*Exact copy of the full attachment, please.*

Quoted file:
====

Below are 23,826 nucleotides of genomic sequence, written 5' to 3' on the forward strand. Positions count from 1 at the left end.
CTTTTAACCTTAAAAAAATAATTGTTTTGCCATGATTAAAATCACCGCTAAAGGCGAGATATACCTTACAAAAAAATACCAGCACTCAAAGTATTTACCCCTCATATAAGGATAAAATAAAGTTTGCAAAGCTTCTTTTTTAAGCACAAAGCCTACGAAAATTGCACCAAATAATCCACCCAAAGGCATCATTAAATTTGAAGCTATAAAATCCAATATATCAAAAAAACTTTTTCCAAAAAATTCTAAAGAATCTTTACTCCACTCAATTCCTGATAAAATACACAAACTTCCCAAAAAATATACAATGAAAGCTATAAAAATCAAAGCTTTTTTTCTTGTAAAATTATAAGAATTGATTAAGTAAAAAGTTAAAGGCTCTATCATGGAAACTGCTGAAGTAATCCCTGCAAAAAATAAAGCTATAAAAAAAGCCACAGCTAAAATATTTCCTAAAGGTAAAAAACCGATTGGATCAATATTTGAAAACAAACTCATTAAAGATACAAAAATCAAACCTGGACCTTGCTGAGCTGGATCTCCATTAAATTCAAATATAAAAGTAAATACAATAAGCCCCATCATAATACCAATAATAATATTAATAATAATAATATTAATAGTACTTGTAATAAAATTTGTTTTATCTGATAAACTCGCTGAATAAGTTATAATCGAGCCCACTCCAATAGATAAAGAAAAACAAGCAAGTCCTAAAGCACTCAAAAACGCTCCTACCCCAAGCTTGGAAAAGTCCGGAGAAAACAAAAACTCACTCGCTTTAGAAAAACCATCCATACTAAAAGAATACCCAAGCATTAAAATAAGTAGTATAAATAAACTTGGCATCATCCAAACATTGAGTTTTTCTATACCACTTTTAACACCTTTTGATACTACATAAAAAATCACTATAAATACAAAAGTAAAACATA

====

Below are 23,826 nucleotides of genomic sequence, written 5' to 3' on the forward strand. Positions count from 1 at the left end.
CTTTTAACCTTAAAAAAATAATTGTTTTGCCATGATTAAAATCACCGCTAAAGGCGAGATATACCTTACAAAAAAATACCAGCACTCAAAGTATTTACCCCTCATATAAGGATAAAATAAAGTTTGCAAAGCTTCTTTTTTAAGCACAAAGCCTACGAAAATTGCACCAAATAATCCACCCAAAGGCATCATTAAATTTGAAGCTATAAAATCCAATATATCAAAAAAACTTTTTCCAAAAAATTCTAAAGAATCTTTACTCCACTCAATTCCTGATAAAATACACAAACTTCCCAAAAAATATACAATGAAAGCTATAAAAATCAAAGCTTTTTTTCTTGTAAAATTATAAGAATTGATTAAGTAAAAAGTTAAAGGCTCTATCATGGAAACTGCTGAAGTAATCCCTGCAAAAAATAAAGCTATAAAAAAAGCCACAGCTAAAATATTTCCTAAAGGTAAAAAACCGATTGGATCAATATTTGAAAACAAACTCATTAAAGATACAAAAATCAAACCTGGACCTTGCTGAGCTGGATCTCCATTAAATTCAAATATAAAAGTAAATACAATAAGCCCCATCATAATACCAATAATAATATTAATAATAATAATATTAATAGTACTTGTAATAAAATTTGTTTTATCTGATAAACTCGCTGAATAAGTTATAATCGAGCCCACTCCAATAGATAAAGAAAAACAAGCAAGTCCTAAAGCACTCAAAAACGCTCCTACCCCAAGCTTGGAAAAGTCCGGAGAAAACAAAAACTCACTCGCTTTAGAAAAACCATCCATACTAAAAGAATACCCAAGCATTAAAATAAGTAGTATAAATAAACTTGGCATCATCCAAACATTGAGTTTTTCTATACCACTTTTAACACCTTTTGATACTACATAAAAAATCACTATAAATACAAAAGTAAAACATA